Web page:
Equitable relief considers the circumstances surrounding your back taxes to decide whether the government should grant you relief. For example, if your spouse understates your taxes and you fear any form of abuse in the event that you challenge the items on the return then the IRS can grant you relief.
Injured spouse relief
This is different from innocent spouse relief in that the IRS will give you the injured spouse relief if someone took money belonging to you. Instead of committing a wrongdoing on a joint return that you did not know about, the injured spouse relief applies to when the US Treasury Department takes part or all of your joint refund. These are some of the debts that the Treasury Department Offset Program collects:
- Past-due state and federal taxes
- Late alimony
- Late child support
- Overdue student loans
You can recover the share of your refund if you discover that a part or all of your joint refund money will be taken by the US treasury department due to the back taxes of your spouse. To apply for this, you will need to file Form 8379-Injured Spouse Allocation. While you can file a form for each tax year that your tax refund was impacted, you only have 3 years from the due date of the original return.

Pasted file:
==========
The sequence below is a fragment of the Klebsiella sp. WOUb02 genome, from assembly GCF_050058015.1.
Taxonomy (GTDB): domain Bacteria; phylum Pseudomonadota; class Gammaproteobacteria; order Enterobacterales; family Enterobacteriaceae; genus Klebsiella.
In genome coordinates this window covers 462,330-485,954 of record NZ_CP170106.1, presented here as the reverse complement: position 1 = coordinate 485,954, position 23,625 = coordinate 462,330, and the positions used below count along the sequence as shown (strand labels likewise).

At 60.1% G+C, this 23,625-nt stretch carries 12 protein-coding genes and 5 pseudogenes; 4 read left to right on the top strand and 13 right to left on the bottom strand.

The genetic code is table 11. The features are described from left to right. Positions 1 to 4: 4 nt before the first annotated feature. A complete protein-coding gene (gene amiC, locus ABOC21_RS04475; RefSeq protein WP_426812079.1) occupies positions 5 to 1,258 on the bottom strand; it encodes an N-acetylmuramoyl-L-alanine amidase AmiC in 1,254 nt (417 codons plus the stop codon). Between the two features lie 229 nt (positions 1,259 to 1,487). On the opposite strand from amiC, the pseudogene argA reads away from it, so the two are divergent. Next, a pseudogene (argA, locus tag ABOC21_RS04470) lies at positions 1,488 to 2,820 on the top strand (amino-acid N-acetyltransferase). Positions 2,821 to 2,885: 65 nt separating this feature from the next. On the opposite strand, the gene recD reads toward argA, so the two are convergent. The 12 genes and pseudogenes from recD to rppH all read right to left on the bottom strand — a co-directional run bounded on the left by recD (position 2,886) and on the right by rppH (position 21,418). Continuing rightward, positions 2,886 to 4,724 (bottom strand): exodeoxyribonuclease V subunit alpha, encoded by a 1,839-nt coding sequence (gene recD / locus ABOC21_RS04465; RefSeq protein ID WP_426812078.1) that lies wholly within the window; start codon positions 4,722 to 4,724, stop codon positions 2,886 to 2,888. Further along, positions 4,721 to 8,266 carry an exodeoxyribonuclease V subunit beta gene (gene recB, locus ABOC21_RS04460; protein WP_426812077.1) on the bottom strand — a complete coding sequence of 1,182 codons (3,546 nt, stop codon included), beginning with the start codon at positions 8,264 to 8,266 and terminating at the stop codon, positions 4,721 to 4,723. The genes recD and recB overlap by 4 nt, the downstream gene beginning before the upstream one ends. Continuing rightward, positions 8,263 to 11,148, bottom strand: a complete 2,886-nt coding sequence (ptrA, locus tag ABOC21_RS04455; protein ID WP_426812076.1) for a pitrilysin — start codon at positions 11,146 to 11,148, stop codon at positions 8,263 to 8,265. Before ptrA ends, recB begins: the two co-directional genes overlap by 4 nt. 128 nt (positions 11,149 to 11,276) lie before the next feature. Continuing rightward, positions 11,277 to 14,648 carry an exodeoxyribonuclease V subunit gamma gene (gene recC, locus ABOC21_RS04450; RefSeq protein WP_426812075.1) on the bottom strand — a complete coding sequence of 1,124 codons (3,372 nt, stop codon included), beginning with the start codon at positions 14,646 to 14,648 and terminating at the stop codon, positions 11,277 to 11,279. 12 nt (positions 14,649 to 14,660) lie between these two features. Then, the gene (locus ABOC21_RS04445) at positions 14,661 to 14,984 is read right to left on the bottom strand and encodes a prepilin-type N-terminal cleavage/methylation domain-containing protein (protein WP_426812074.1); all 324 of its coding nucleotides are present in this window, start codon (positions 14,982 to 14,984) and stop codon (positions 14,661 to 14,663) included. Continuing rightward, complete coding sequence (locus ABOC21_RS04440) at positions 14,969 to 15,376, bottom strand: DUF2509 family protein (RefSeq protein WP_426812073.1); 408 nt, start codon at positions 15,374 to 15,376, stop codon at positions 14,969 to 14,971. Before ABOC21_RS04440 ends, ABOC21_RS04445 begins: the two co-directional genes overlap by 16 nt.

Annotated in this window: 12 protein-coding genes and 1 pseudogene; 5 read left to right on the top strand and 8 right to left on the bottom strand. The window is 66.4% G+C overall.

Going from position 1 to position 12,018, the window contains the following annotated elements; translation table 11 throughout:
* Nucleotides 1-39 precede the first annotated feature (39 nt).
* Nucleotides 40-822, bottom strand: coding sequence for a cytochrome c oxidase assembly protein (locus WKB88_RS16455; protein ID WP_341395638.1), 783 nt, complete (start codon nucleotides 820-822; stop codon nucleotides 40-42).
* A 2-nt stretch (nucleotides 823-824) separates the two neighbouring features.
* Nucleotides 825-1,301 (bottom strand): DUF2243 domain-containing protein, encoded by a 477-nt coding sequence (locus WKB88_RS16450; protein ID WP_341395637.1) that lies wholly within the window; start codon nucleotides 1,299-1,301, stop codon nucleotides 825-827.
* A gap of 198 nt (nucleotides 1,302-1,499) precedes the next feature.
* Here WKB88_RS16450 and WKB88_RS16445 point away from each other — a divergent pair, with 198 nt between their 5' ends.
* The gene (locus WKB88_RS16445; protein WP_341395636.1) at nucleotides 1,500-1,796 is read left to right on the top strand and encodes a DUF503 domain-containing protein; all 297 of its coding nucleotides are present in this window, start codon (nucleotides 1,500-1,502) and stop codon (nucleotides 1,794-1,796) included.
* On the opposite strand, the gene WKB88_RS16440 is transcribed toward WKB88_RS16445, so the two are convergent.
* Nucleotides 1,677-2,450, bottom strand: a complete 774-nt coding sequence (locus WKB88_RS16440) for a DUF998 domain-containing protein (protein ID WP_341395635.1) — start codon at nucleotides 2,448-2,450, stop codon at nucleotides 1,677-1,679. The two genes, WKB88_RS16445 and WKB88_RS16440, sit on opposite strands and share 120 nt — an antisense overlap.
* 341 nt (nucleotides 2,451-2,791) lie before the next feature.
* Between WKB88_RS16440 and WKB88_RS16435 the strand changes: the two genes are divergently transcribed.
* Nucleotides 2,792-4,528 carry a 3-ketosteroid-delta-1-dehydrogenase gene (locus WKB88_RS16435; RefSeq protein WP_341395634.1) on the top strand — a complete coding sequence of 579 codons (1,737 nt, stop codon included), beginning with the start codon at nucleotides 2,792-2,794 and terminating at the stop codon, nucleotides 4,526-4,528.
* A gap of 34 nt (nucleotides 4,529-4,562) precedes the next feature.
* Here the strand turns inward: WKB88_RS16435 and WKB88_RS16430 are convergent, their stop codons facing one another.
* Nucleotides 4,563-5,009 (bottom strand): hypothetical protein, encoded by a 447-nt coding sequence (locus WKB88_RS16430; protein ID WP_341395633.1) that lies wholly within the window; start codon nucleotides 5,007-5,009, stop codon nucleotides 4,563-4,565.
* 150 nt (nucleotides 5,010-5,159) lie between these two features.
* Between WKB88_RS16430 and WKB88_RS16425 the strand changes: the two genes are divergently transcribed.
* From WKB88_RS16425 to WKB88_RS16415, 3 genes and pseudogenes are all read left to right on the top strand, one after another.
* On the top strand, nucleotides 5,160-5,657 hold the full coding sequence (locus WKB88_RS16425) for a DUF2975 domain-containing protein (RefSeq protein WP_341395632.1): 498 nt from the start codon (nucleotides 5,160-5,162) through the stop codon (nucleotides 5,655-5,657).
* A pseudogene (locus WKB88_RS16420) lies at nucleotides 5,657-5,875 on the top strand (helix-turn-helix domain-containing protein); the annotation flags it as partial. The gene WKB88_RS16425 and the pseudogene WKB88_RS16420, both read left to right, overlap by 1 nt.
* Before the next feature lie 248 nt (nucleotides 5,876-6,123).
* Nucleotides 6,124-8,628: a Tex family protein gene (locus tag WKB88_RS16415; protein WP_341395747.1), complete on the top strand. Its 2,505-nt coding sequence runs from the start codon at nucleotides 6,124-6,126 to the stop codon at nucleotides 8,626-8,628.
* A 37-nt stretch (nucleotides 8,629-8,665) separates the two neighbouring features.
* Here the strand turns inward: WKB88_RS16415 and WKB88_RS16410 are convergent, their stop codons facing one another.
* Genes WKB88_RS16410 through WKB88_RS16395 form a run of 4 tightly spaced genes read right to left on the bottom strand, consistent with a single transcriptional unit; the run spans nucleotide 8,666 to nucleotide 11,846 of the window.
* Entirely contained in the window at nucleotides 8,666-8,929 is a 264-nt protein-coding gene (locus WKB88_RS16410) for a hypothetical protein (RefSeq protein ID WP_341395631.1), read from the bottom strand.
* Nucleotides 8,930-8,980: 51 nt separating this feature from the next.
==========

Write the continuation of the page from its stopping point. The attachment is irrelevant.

Many people believe the IRS is unreasonable when it comes to payment of taxes and imposing penalties. However, procuring the services of a tax defense attorney can save you a lot of grief. If you are filing a joint return and had no idea about the back taxes of your spouse, you can file for innocent spouse relief or separation of liability. If these are declined then the IRS may consider equitable relief or injured spouse relief.
If you need help or advice about filing for innocent spouse relief (or if you just have tax questions in general), call the highly skilled and experienced attorneys at Ayar Law for free, no-obligation advice. 800.571.7175